The latest news from the Uber/Ola strike in India appears to show that the strike is both spreading and becoming more militant: Drivers in Bengaluru, which is in Karntaka, a very long way south of where the strike appears to have started, have announced their intention to join in. Meanwhile, up in Indirapuram, which is in Uttar Pradesh, just east across a state line from Delhi, “unidentified protesters” stopped a scab Uber and burnt it out, although the driver escaped unharmed.
A few thoughts on what this all means: One of the really interesting things about the Uber/Ola strike, beyond the level of self-organisation and militancy it’s showing, is how it fits into some kind of global wave along with the Doha and NYC strikes – and, I would argue, the attempts at organisation among Uber/UberEATS staff in the UK, which have ranged from employment tribunals to wildcat strikes.
When hearing about massive, intense struggles in places like China or India, it’s easy for people in the West to think (something along the lines of) “this sounds cool, but it’s not really anything to do with me” – to assume that these struggles are responses to extreme social conditions utterly unlike our own, and so there’s not really anything we can learn from them. A lot of the time, there’s probably some truth to this – it’s not like the UK has a vast population of peasants who’re likely to kick off when the central government tries to take their land, and while there are plenty of jobs here with terrible conditions, there aren’t many where the conditions are Foxconn terrible. But it’s not totally true of the Delhi, or NYC/Delhi/Bengaluru/Doha strikes – there are important ways in which cab drivers working through apps in India, the US, Qatar, or the UK have more in common with each other than they do with people working traditional jobs in their own countries.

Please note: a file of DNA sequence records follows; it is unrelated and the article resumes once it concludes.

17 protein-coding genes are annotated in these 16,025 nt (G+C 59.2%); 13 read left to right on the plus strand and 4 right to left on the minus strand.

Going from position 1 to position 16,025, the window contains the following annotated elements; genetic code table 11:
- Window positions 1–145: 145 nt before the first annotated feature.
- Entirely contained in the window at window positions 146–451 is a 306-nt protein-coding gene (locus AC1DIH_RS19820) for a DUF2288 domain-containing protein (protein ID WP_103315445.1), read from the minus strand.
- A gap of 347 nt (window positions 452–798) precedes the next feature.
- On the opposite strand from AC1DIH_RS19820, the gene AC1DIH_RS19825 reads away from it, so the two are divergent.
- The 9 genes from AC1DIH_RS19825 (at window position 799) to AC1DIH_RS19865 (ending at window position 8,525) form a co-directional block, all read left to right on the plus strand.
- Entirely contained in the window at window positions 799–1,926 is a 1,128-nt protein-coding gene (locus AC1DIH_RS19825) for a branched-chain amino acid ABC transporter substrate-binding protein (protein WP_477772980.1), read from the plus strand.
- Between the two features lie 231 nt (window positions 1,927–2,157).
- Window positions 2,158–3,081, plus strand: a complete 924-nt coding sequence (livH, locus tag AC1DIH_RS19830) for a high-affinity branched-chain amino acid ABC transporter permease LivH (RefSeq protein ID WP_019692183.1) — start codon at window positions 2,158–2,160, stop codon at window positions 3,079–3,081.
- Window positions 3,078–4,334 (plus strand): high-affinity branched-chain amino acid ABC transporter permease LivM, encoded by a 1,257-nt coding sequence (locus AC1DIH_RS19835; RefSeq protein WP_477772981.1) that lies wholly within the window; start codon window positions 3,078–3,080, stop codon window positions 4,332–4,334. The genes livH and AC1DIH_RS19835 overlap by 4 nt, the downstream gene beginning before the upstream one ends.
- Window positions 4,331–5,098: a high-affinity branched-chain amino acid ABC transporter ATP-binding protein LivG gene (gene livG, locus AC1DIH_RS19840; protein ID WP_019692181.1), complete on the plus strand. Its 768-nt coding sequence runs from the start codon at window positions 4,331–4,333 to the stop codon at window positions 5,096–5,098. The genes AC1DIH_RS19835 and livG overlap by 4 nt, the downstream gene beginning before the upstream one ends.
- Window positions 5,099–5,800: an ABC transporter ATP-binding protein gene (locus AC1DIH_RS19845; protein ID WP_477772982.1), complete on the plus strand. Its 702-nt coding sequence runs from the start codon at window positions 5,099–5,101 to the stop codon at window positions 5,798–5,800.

Something that seems really important is the way that these jobs combine a degree of independence and freedom from supervision that’s rarely found elsewhere, with the shared experience of having a common condition and economic relationship. Managers can undermine the development of workers’ solidarity and self-organisation in all kinds of ways, from barking at people to shut up every time they have a non-work-related conversation through to developing personal matey relations, but most of these tactics depend on having at least some level of face-to-face contact. They can’t be effectively replaced by an app.
But at the same time, this relative independence is accompanied by an awareness that there is a shared boss somewhere out there: despite all the rhetoric of “self-employment” and “driver-partners”, people can see that they’re not independent small traders with their own businesses competing against each other, but they have a shared employment situation and so, potentially, a common enemy. This combination seems to have an explosive potential – quite literally, when it comes to Rahul Kumar’s cab.
The other crucial element is the time and space for these workers to use their freedom from supervision to actually talk to each other. In India, drivers have mentioned how they would often drive an entire workforce out to the same locations and then hang around chatting in the same car park all day before making the return journey, which sounds not too different from how Deliveroo or UberEATS workers will often have a shared hangout spot; I don’t think it’s a coincidence that, so far, the highest levels of militancy we’ve seen in this sector in the UK have been among food delivery cyclists or moped drivers, who’re inherently less cut off from each other and the outside world than actual cab drivers.
So, an important question is: as app-based pseudo-self-employment spreads, where else – other than the car parks of Gurgaon call centres or the parks most convenient for cycling to and from trendy restaurants – do workers have the time and space to hang around and discuss things without any snooping supervisors, foremen, team leaders or line managers?